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5. Humor at Microsoft's Expense

5.1. Microsoft Innovations

Microsoft is not usually considered (by anyone that has even a faint clue) to be a significant innovator in the computer industry. They're barely in the "top ten" with respect to the granting of software patents.

Support for the following things came out for Unix before they did for Windows NT...

The one thing that they have clearly conquered is the Not Invented Here syndrome; most companies are reluctant to adopt NIH technologies, whereas that's pretty much all that there is for Microsoft to adopt. They buy far more innovations than they create.

However, there are a few things that they've introduced:

5.2. Microsoft's Breakthrough Innovation

I have long contended that Microsoft's one true breakthrough innovation is the UAE or GPF. Once you set the expectation that software cannot run without producing random, data-destroying interruptions, you have dramatically lowered the bar. And greatly simplified the process of writing software. Why struggle to produce solid code when there is always the option of dumping out to an error message? When "adequate" becomes the standard to which apps aspire, it is hardly surprising that many apps don't even make it that high.


5.3. Alternative Naming Conventions

5.4. Top Ten Reasons why a Nintendo Entertainment System is better than Windows 95

5.5. How Microsoft Came To Power...

First they came for CP/M.

But I didn't speak up,

Because I didn't care about an operating system.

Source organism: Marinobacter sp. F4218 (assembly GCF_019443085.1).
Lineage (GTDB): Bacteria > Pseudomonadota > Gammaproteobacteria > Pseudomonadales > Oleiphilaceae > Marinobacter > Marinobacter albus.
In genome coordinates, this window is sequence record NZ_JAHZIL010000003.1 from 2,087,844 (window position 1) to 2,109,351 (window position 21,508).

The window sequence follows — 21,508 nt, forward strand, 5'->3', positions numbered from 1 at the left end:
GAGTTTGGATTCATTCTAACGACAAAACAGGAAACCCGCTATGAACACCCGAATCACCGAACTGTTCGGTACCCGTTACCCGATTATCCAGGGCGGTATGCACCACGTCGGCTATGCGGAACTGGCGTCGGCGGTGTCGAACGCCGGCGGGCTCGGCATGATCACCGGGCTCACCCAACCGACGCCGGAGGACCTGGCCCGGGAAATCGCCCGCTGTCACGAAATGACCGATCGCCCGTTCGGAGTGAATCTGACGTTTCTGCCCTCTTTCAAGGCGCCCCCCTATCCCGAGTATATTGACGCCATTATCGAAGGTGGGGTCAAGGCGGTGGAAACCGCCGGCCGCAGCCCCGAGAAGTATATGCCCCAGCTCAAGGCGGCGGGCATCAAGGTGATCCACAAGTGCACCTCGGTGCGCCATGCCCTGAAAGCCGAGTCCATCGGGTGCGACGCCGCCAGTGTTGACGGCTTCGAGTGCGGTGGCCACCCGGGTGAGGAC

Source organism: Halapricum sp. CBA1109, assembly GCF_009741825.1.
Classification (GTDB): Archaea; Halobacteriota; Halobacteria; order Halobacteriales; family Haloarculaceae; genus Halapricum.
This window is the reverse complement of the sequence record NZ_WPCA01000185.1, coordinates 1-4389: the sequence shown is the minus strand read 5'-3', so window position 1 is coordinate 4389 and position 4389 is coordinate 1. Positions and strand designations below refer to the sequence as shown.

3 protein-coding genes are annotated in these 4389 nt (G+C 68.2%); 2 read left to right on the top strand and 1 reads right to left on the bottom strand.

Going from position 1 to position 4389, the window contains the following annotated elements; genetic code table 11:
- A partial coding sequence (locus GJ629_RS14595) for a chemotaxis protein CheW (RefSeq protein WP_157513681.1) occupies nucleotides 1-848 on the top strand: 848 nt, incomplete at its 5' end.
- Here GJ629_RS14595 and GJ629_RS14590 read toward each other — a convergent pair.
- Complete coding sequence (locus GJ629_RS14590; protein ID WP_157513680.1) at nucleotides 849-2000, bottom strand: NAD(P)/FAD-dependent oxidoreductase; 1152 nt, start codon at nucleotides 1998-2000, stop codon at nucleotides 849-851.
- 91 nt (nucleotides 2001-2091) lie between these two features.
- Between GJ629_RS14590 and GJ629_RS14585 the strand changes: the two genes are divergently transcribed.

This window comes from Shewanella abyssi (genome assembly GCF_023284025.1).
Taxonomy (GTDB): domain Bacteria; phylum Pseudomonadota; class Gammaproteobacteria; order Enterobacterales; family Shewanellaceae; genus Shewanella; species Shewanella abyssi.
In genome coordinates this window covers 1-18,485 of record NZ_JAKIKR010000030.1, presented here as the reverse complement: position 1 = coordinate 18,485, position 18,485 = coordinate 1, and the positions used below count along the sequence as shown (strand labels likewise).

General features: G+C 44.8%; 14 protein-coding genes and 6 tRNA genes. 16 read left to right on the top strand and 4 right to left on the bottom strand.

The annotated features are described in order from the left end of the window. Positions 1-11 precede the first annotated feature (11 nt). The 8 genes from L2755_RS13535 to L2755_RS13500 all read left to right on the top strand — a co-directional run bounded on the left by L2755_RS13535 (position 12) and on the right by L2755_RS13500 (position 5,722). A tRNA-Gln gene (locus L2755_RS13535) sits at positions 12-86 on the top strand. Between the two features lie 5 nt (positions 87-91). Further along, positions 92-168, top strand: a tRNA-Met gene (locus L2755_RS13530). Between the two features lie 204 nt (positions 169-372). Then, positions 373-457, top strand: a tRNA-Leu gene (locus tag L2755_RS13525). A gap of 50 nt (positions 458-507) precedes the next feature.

Then they came for WordPerfect.

But I didn't speak up,

Because their word processor was supposed to be so easy.

Then they came for Lotus 1-2-3.

But I didn't speak up,

Because their spreadsheet promised to be compatible.

Then they came for Netscape.

But I didn't speak up,

Because they gave me their web browser for free.

Then they came for the heart of our network.

But I didn't speak up,

Because their servers had such pretty buttons.

Then they came for me when I couldn't pay for an upgrade.

Bugs remained unfixed, security holes unplugged.

By that time there was no other option,

And no one was left to hear my voice.

-- Ken Stox

5.6. Other Hilarity at MSFT Expense

5.7. Microsoft Unix

Did you know that at one time, Microsoft was the largest vendor of Unix operating system software? Hard to believe? It's the truth! Microsoft used to sell Xenix, a version of Unix for 80x86 and 68K systems, which was quite widely used.

At one time, Microsoft considered that Unix was the OS to use for "server" systems, and that MS-DOS was preferred for single-user desktops. Once they started competing with OS/2 and Novell Netware, and got into attaching GUIs to everything, this changed, to the point that Unix was no longer considered competition, which was likely a mistake on their part.

At any rate, if Microsoft had either

we would probably be living in a considerably different world, from a computing perspective.

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